New record for deaths. Illinois officials reported the highest single-day death toll from COVID-19 on Wednesday, 192. That topped by a large margin the previous high of 144, which was reached on April 28 and May 12. Homewood remained at 22 deaths and Flossmoor at seven.
Distributed online fun run. South Suburban Humane Society's Fast and Furriest 5K will still take place from May 24-30, but instead of gathering and running together, participants will be invited to take their own runs, record their times, take a selfie and submit their participation online. It's not the same, but it's still an opportunity to support the organization. "You'll get a runner bib (no chip timer) that you can wear while you run if you want! You'll also get a t-shirt commemorating this crazy time in our lives," according to the SSHS announcement.
Approaching phase 3. When Gov. J.B. Pritzker announced on May 5 his administration's plan for reopening the state, Restore Illinois, the state was already in phase 2 of the five-phase plan. On Monday, he announced that all four regions of the state are on track to reach the data thresholds for phase 3 except the northeast region, which includes Cook County. The northeast region still has a positive testing rate above 20 percent. Pritzker said it's possible all regions will reach the benchmarks by the end of May.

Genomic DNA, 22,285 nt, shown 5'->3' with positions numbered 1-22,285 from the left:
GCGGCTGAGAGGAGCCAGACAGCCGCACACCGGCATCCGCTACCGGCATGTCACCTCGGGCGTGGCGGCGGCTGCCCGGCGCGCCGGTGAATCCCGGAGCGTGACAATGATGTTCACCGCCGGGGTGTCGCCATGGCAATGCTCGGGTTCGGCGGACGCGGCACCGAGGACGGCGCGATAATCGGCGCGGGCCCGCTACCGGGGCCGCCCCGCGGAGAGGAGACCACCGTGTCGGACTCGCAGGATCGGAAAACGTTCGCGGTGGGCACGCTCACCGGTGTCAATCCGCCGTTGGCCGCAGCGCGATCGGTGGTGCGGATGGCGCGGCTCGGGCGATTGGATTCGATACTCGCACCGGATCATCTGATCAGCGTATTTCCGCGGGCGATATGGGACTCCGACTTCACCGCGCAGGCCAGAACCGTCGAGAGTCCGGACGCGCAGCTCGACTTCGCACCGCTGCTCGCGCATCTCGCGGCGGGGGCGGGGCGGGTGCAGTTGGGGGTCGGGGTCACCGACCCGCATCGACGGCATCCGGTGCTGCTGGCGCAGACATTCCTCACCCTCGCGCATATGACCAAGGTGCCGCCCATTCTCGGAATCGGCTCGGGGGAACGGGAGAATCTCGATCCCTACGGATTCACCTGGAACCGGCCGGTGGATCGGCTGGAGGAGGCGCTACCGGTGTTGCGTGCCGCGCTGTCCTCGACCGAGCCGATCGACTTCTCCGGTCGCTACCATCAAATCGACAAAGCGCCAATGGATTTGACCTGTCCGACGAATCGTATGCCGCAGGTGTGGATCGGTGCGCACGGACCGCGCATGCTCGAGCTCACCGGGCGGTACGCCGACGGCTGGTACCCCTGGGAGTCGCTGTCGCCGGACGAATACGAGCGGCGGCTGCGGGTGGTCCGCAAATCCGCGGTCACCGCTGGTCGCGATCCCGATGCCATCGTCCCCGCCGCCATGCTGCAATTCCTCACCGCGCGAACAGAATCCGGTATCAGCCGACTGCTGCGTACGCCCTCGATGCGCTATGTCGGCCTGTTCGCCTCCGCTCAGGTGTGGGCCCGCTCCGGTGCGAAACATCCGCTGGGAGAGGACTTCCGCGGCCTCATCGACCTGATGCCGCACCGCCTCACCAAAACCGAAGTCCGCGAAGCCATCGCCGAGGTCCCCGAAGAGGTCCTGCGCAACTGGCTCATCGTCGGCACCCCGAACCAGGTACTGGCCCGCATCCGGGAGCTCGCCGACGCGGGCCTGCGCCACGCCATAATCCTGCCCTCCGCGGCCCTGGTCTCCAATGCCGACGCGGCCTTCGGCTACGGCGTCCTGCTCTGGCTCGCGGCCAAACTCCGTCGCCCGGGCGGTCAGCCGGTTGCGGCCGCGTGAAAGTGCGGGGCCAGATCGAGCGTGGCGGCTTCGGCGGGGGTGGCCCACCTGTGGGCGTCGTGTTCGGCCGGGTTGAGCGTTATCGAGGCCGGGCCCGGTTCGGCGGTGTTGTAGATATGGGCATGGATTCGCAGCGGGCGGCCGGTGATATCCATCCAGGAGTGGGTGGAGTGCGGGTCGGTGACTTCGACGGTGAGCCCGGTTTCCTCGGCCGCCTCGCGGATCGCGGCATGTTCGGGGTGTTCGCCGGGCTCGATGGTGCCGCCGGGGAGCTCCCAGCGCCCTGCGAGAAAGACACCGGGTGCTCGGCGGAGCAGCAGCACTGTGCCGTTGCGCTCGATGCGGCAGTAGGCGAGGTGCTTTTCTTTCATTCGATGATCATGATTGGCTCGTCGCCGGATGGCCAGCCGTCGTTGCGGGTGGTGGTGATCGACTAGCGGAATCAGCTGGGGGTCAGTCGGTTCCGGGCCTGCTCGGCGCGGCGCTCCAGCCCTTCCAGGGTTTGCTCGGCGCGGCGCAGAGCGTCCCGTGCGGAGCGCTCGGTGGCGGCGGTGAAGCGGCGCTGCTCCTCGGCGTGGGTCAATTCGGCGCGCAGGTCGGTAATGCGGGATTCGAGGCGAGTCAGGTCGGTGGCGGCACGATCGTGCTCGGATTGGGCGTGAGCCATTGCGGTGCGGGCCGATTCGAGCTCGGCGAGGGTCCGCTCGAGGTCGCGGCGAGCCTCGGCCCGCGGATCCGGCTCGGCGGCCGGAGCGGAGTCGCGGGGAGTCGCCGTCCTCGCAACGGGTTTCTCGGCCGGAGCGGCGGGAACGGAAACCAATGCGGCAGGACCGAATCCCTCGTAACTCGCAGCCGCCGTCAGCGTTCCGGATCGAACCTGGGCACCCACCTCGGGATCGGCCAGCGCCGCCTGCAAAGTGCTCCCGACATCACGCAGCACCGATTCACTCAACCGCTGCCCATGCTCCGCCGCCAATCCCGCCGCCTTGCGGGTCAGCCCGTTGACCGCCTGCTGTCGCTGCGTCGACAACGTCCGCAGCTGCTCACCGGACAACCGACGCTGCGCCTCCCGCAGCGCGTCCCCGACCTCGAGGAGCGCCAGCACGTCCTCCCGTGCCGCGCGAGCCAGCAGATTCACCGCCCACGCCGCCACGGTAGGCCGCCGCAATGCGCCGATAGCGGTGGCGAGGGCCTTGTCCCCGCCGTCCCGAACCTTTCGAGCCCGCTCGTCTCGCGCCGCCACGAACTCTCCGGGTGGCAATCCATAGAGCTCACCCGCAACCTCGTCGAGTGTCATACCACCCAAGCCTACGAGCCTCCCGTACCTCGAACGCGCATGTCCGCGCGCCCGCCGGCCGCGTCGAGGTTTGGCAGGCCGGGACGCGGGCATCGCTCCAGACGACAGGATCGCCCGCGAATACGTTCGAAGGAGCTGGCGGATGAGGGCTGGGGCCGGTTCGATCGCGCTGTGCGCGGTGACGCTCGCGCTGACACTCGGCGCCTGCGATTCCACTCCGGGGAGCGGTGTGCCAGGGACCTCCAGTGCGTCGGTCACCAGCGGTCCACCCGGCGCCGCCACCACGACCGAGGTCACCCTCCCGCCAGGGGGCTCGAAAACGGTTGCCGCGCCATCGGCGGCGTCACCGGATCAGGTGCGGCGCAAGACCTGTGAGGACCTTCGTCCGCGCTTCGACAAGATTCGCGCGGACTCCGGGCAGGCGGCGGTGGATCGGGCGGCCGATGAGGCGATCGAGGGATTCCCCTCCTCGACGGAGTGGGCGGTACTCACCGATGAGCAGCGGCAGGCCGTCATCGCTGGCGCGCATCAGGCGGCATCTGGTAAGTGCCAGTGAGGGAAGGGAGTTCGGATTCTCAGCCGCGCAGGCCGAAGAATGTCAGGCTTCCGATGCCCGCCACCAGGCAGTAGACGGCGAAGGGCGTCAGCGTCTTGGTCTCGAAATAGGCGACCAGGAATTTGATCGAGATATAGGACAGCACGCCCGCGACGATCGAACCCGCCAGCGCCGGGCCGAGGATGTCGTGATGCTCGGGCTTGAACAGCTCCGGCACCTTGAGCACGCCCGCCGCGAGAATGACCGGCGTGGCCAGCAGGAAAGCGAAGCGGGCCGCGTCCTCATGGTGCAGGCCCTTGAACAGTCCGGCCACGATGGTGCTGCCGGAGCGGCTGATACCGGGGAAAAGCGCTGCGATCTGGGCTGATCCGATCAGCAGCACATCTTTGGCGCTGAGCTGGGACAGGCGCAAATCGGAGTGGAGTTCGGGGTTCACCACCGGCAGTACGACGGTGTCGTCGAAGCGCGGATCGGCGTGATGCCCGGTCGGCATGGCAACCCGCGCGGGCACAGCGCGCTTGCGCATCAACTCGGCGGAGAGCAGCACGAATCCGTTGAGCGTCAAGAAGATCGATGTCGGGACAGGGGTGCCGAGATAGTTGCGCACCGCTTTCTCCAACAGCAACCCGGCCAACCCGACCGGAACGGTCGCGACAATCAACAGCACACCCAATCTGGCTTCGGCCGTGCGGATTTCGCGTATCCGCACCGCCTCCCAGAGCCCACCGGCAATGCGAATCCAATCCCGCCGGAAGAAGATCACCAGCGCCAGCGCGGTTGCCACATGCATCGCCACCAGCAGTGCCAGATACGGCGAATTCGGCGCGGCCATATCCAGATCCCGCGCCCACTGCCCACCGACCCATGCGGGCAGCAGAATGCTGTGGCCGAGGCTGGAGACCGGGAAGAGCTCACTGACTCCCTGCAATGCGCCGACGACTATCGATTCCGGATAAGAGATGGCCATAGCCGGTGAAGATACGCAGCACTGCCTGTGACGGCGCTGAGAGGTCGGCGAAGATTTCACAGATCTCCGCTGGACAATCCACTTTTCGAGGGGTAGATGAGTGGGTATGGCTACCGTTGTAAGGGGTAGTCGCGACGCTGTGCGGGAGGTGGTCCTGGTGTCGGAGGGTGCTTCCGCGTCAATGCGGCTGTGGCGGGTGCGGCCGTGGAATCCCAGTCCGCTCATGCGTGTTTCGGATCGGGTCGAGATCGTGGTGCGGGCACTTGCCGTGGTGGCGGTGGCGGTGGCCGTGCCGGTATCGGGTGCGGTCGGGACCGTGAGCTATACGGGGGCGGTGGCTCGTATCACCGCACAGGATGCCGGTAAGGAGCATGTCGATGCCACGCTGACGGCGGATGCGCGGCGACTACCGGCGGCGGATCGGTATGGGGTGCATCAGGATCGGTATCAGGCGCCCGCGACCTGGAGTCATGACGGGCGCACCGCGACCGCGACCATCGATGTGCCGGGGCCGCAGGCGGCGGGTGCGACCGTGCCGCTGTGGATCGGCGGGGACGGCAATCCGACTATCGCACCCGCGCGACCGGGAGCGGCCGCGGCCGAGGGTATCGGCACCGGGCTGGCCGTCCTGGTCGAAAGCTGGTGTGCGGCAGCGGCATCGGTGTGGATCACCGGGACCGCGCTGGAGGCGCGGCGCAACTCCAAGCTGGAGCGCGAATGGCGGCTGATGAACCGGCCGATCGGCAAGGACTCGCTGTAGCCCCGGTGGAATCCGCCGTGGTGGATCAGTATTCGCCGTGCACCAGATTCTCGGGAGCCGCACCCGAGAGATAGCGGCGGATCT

Phase 3 will allow opening of more non-essential manufacturing and retail businesses, although gatherings will still be limited to groups of 10 or less, and other social distancing measures will still be in effect.
Mid-June peak. Early models predicted the state's peak might come in mid-April. Although the rate of infections flattened, it became more of a plateau than a peak. On Monday, Gov. J.B. Pritzker announced that current models predict the peak in mid-June. At that point, rates of infection could begin to recede.
New treatment. Illinois Department of Public Health Director Ngozi Ezike announced Monday that the state has received 140 cases of remdisivir, a drug that clinical trials have shown can shorten the recovery period for people with COVID-19. The shipment is enough to treat up to 700 patients and will be distributed to hospitals based on the number of patients in need. She said distribution would take into account reaching communities of color.
Good read: "How Pandemics End" in the New York Times traces the complicated, messy ways pandemics can end. The authors say history's examples show that there are viral and social factors at play.